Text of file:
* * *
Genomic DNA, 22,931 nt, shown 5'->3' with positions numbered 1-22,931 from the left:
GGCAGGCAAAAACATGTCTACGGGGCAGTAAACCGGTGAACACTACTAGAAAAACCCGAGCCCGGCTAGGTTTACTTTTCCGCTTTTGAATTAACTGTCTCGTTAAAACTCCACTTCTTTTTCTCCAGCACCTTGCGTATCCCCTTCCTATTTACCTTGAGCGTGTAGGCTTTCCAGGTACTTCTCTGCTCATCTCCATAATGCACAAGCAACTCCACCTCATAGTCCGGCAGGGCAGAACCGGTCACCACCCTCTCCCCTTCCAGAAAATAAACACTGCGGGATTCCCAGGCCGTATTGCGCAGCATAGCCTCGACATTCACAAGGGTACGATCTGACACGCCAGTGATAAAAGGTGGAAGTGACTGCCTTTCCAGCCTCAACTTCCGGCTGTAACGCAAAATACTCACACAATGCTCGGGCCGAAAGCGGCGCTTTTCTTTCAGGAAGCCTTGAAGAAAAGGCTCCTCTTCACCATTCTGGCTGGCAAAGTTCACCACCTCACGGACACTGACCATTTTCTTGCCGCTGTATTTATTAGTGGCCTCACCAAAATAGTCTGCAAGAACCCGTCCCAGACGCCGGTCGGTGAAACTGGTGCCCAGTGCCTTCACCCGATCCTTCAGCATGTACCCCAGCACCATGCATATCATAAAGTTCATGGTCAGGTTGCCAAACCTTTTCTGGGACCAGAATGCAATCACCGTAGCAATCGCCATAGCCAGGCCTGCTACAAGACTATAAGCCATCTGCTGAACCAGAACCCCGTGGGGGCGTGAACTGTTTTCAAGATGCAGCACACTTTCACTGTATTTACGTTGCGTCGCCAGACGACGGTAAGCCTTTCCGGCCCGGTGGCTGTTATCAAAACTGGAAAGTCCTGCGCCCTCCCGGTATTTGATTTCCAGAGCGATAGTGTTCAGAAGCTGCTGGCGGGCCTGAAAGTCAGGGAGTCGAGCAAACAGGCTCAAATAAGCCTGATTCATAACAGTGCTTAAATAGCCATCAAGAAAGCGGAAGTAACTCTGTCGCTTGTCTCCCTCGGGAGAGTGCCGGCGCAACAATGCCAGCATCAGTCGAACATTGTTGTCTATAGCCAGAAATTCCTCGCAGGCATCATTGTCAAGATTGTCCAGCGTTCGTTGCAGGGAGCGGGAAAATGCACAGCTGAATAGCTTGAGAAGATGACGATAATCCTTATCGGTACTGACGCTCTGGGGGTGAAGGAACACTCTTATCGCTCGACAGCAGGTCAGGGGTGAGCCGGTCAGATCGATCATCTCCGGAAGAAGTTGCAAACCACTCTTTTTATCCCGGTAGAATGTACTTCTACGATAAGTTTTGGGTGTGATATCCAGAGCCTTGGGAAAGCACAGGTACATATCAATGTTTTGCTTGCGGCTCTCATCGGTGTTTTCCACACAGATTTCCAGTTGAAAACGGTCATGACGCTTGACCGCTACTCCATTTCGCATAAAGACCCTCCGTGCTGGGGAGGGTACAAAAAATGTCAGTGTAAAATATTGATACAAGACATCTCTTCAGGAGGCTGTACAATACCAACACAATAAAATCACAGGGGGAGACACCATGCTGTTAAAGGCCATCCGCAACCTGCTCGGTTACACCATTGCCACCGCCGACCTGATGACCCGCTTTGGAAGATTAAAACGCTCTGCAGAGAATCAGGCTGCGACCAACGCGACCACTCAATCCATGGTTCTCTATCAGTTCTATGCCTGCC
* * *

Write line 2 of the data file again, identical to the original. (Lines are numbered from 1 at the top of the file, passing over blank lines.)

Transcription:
GGCAGGCAAAAACATGTCTACGGGGCAGTAAACCGGTGAACACTACTAGAAAAACCCGAGCCCGGCTAGGTTTACTTTTCCGCTTTTGAATTAACTGTCTCGTTAAAACTCCACTTCTTTTTCTCCAGCACCTTGCGTATCCCCTTCCTATTTACCTTGAGCGTGTAGGCTTTCCAGGTACTTCTCTGCTCATCTCCATAATGCACAAGCAACTCCACCTCATAGTCCGGCAGGGCAGAACCGGTCACCACCCTCTCCCCTTCCAGAAAATAAACACTGCGGGATTCCCAGGCCGTATTGCGCAGCATAGCCTCGACATTCACAAGGGTACGATCTGACACGCCAGTGATAAAAGGTGGAAGTGACTGCCTTTCCAGCCTCAACTTCCGGCTGTAACGCAAAATACTCACACAATGCTCGGGCCGAAAGCGGCGCTTTTCTTTCAGGAAGCCTTGAAGAAAAGGCTCCTCTTCACCATTCTGGCTGGCAAAGTTCACCACCTCACGGACACTGACCATTTTCTTGCCGCTGTATTTATTAGTGGCCTCACCAAAATAGTCTGCAAGAACCCGTCCCAGACGCCGGTCGGTGAAACTGGTGCCCAGTGCCTTCACCCGATCCTTCAGCATGTACCCCAGCACCATGCATATCATAAAGTTCATGGTCAGGTTGCCAAACCTTTTCTGGGACCAGAATGCAATCACCGTAGCAATCGCCATAGCCAGGCCTGCTACAAGACTATAAGCCATCTGCTGAACCAGAACCCCGTGGGGGCGTGAACTGTTTTCAAGATGCAGCACACTTTCACTGTATTTACGTTGCGTCGCCAGACGACGGTAAGCCTTTCCGGCCCGGTGGCTGTTATCAAAACTGGAAAGTCCTGCGCCCTCCCGGTATTTGATTTCCAGAGCGATAGTGTTCAGAAGCTGCTGGCGGGCCTGAAAGTCAGGGAGTCGAGCAAACAGGCTCAAATAAGCCTGATTCATAACAGTGCTTAAATAGCCATCAAGAAAGCGGAAGTAACTCTGTCGCTTGTCTCCCTCGGGAGAGTGCCGGCGCAACAATGCCAGCATCAGTCGAACATTGTTGTCTATAGCCAGAAATTCCTCGCAGGCATCATTGTCAAGATTGTCCAGCGTTCGTTGCAGGGAGCGGGAAAATGCACAGCTGAATAGCTTGAGAAGATGACGATAATCCTTATCGGTACTGACGCTCTGGGGGTGAAGGAACACTCTTATCGCTCGACAGCAGGTCAGGGGTGAGCCGGTCAGATCGATCATCTCCGGAAGAAGTTGCAAACCACTCTTTTTATCCCGGTAGAATGTACTTCTACGATAAGTTTTGGGTGTGATATCCAGAGCCTTGGGAAAGCACAGGTACATATCAATGTTTTGCTTGCGGCTCTCATCGGTGTTTTCCACACAGATTTCCAGTTGAAAACGGTCATGACGCTTGACCGCTACTCCATTTCGCATAAAGACCCTCCGTGCTGGGGAGGGTACAAAAAATGTCAGTGTAAAATATTGATACAAGACATCTCTTCAGGAGGCTGTACAATACCAACACAATAAAATCACAGGGGGAGACACCATGCTGTTAAAGGCCATCCGCAACCTGCTCGGTTACACCATTGCCACCGCCGACCTGATGACCCGCTTTGGAAGATTAAAACGCTCTGCAGAGAATCAGGCTGCGACCAACGCGACCACTCAATCCATGGTTCTCTATCAGTTCTATGCCTGCC